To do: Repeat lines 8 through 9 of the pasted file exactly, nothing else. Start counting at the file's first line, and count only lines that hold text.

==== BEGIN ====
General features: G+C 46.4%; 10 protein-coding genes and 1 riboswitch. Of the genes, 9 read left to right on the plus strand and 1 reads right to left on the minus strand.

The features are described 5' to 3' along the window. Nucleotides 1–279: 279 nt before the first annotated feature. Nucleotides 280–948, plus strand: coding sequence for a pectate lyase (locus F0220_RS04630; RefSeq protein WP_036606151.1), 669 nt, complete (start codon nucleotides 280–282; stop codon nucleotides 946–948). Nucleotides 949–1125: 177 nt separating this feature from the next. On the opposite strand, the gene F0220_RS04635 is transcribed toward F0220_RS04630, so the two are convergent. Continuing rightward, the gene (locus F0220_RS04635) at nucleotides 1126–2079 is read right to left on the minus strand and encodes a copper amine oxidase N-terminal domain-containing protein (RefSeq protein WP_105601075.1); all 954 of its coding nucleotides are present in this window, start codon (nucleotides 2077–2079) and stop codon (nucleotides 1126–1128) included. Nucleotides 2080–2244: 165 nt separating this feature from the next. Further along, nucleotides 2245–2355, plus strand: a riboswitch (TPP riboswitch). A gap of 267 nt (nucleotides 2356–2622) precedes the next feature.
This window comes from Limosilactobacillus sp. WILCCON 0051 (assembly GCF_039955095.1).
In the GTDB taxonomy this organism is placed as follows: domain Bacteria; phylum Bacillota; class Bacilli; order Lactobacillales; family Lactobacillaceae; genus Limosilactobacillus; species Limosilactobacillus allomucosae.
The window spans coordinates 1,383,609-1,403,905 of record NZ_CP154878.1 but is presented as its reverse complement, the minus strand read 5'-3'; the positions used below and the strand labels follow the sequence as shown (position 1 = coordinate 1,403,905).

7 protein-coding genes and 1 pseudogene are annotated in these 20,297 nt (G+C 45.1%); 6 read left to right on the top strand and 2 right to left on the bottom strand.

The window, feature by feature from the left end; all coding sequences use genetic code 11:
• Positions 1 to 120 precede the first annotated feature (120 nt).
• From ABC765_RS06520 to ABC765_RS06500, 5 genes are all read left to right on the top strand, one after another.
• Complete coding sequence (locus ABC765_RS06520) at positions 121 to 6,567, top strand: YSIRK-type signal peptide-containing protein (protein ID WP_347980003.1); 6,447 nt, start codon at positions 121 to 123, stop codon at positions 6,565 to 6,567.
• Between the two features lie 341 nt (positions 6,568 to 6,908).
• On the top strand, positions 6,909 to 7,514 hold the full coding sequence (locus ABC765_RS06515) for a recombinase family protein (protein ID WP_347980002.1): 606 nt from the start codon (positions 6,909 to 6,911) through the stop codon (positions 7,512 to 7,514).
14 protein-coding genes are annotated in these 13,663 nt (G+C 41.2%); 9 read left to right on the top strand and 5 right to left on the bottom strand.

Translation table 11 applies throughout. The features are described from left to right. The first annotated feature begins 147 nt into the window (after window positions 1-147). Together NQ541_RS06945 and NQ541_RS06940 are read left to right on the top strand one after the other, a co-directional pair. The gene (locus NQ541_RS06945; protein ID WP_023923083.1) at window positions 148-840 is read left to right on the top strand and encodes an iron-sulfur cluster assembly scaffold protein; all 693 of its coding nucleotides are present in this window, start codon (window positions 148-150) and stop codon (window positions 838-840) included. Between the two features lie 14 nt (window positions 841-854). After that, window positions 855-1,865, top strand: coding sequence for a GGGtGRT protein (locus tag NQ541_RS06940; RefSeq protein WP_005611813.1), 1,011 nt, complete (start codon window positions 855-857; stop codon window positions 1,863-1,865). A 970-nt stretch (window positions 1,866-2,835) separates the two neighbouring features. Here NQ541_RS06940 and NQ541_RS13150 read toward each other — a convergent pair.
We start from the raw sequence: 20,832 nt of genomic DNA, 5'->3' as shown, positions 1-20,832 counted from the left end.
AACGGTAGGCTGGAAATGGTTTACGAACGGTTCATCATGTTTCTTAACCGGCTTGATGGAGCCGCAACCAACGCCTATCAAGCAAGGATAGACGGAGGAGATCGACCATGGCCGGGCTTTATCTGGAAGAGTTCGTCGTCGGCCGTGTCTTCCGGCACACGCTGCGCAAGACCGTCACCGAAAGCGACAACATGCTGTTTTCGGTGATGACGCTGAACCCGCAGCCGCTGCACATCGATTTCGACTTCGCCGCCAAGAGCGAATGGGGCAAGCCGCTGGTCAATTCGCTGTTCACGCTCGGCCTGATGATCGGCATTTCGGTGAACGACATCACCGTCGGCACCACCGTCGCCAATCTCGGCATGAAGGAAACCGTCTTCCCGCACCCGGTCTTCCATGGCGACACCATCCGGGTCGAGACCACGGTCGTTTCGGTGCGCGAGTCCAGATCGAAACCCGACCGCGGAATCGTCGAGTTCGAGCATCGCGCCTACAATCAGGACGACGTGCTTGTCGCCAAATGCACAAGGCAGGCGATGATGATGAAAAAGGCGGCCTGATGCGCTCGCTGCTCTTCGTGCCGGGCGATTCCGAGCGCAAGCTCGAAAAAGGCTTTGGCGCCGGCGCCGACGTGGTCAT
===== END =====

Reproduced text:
• Positions 1 to 120 precede the first annotated feature (120 nt).
• From ABC765_RS06520 to ABC765_RS06500, 5 genes are all read left to right on the top strand, one after another.